Tusca Francis-Scott is a Project Management Professional, based in Trinidad and Tobago with a strong focus on the planning and implementation of transformation programs and projects. With more than 15 years of project management experience in both public and private sectors, Tusca has experience in management consultation, business process re-engineering, strategic implementation, and training and development. She has led transformation initiatives for telecommunications, government, and private organizations in Trinidad and Tobago, Guyana, St. Lucia, St. Vincent, Botswana, and The Bahamas.
In 2019 she managed the design, development, and implementation of the UTURN System. The UTURN system enabled Trinidad and Tobago’s Ministry of Works and Transport to implement the demerit points register, fixed penalty and citation notice, red light camera, and spot speed camera enforcement system. Currently, Tusca Functions as the Programme Manager of the Ministry of Digital Transformation – Programme Management Office.
1. What first sparked your passion for the tech industry?
I can’t even remember the age I was, but I remembered seeing a woman walking though the old Piarco airport pulling a “work bag on wheels” (I know now that was a lap top bag). I was old enough to know that she wasn’t a flight attendant. She presented as assertive and important. I can’t remember any details of her physical appearance but I remember saying “that’s going to be me one day”. Ironically, years later while of an assignment in Botswana I was asked by the house keeper for where we stayed “how did you get here? We chatted for a while and then she said you’ve given me a vision of what I can become as a young black woman.” It was the first time I realised that I had become that woman and that I had lit the same fire that she had lit in me in someone else’s life.
2. Did you face any challenges being a woman in tech? If so, how did you manage to solve them?
I can’t say that I have faced many external challenges during the earlier years of my profession. I’ve always been very fortunate…no I’d say blessed to have been surrounded by persons who saw my skill set and pushed me forward, pulled me up suggested additional areas of training etc. Ironically, as I began to function in more senior positions the challenges came but they tended to be more of an internal nature. For me the issue of work-life balance became a key challenge. Like many industries, tech can be demanding, and balancing work and family responsibilities can be challenging, particularly for women who may have additional caregiving responsibilities. However, maintaining a work-life balance is essential for your physical and mental well-being. I maintain a work-life balance by:
Ensuring that my daily efforts match what I say my priorities are. That means that I regularly ask myself, Tusca what are your priorities for work and personal life and then ensure that each day reflects those priorities. Don’t continually put off doing particular activities for another time because by doing so you automatically change the priority status of the particular thing. Decide which tasks and activities match your priorities and allocate your time accordingly.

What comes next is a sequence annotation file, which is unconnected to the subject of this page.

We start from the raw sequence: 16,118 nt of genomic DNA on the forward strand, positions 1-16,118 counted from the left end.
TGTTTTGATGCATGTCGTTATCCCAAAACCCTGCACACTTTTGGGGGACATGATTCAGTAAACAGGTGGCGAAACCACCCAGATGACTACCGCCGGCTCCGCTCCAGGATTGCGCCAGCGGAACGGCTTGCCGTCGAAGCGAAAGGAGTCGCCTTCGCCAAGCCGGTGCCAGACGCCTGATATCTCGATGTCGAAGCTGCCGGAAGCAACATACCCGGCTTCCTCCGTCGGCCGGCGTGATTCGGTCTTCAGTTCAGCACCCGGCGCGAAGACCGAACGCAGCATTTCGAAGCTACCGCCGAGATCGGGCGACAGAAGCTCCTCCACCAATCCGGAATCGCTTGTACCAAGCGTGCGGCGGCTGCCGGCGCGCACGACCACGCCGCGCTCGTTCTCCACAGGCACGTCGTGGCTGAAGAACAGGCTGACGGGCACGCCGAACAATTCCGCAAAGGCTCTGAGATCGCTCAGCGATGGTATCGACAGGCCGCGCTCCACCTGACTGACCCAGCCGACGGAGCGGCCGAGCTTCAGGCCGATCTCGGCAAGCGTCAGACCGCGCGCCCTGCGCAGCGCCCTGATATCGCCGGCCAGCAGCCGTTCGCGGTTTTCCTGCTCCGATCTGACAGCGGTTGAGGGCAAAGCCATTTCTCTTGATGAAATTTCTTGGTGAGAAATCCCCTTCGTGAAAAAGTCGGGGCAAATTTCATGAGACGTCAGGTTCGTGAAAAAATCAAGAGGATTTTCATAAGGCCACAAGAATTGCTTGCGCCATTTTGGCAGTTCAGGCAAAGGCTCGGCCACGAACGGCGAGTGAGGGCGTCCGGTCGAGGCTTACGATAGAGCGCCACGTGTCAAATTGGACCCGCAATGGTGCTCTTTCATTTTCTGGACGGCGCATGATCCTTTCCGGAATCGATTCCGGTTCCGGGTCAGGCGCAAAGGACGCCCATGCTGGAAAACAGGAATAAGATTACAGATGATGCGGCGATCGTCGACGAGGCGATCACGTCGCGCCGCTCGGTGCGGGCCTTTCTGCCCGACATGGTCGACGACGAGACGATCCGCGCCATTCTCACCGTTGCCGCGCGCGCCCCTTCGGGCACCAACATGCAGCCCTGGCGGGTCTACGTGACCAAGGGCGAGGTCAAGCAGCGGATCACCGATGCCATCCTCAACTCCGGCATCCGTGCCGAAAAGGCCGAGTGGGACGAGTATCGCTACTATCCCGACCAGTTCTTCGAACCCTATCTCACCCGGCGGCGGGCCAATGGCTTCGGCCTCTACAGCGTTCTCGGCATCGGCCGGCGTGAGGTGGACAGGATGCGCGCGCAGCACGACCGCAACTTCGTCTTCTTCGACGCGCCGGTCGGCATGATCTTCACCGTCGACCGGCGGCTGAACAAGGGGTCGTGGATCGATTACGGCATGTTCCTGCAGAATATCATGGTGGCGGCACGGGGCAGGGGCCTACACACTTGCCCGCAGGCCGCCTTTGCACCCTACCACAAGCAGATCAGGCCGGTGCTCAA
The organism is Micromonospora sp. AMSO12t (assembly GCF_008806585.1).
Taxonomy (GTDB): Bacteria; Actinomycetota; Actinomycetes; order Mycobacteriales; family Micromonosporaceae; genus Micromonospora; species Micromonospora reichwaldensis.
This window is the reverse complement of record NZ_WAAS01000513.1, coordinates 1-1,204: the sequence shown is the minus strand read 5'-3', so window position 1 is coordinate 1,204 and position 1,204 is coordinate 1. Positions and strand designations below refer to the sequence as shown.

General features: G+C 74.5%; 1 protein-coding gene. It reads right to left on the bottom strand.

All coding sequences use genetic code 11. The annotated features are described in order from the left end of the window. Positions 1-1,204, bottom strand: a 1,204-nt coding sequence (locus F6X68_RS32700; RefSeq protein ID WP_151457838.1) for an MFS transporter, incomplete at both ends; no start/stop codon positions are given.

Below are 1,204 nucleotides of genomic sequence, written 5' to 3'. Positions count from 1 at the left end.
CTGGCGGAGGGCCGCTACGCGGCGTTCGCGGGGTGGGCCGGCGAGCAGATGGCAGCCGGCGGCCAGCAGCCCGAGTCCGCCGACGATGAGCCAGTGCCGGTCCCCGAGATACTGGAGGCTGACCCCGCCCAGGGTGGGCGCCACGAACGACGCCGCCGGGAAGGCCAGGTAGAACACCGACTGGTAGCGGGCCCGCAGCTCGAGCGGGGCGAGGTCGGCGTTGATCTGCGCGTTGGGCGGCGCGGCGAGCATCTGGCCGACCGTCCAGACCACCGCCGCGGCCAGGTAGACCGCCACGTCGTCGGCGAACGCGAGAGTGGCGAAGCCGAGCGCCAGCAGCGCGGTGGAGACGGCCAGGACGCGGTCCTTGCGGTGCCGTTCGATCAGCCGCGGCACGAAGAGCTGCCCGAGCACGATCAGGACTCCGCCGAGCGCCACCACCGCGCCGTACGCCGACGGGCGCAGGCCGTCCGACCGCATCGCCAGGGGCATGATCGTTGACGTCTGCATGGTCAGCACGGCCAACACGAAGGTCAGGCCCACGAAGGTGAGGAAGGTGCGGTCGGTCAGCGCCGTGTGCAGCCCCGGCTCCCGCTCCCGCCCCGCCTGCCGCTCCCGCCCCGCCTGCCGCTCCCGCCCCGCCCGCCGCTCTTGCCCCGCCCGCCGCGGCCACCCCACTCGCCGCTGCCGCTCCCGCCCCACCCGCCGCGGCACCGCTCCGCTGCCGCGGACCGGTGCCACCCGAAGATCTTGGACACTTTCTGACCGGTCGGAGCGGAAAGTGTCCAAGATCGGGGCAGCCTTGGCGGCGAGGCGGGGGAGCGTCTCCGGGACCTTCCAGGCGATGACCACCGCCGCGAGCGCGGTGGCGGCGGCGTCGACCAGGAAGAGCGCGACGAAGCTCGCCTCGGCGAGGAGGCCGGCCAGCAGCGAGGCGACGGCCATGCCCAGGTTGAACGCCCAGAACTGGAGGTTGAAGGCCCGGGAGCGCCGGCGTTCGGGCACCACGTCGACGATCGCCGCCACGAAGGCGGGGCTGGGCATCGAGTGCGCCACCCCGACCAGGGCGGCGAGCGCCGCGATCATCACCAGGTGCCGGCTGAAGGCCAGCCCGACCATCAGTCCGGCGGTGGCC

Managing my time and the help my those around you learn how to manage their too! I am big on schedules and I try to avoid multitasking as I’ve learnt that multitasking reduces my productivity, increases stress and undermines my quality of work.
Learning to say no. Saying yes to everything always leads to a workload that is difficult to manage.
Building in breaks to refresh my mind and reduce stress is a life principle for me. One key break is the Sabbath. As a child I was raised to observe the Sabbath. When my friends would be studying on Saturday for that exam, I rested and I noticed that my mind was clearer and sharper of the days that follow. As an adult Sabbath affords me a weekly reset and I noticed that solutions to work and personal challenges usually immerge following a genuine Sabbath rest.
Establishing boundaries between my work and personal life. It’s hard but I try to avoid checking emails or taking work calls during your personal time (well that’s unless I get a call from Minister, Jaquie or Devindra because they usually do respect my boundaries so when I see a call I know it’s something urgent).
Openly communicating with my senior about the need for work-life balance is a must. If you can’t talk to this at an interview, then it’s usually an indication that the job is not for you.
Another challenge for me in the earlies was the lack of representation at senior technical levels which can made it harder to find role models and mentors who could have provided guidance and support. Then entered Google and YouTube, whenever I couldn’t find personal mentors, I used virtual ones.
3. What do you think is the best part of being a woman in the tech industry?
The tech industry has traditionally been male-dominated, but the situation has been changing in recent years, with more and more women entering and making significant contributions to the field. The best part of being a woman in the tech industry has been the ability to have such significant impact. The things I get to work on are experienced not just a closed group of customers but by a nation. For me making a difference has been by far the best part of being in the tech industry. As a woman in tech, I’ve had the opportunity to create solutions that have had positive impact on my country and has made a real difference in people’s lives.
4. Why do you think it’s important for more women to join the tech industry?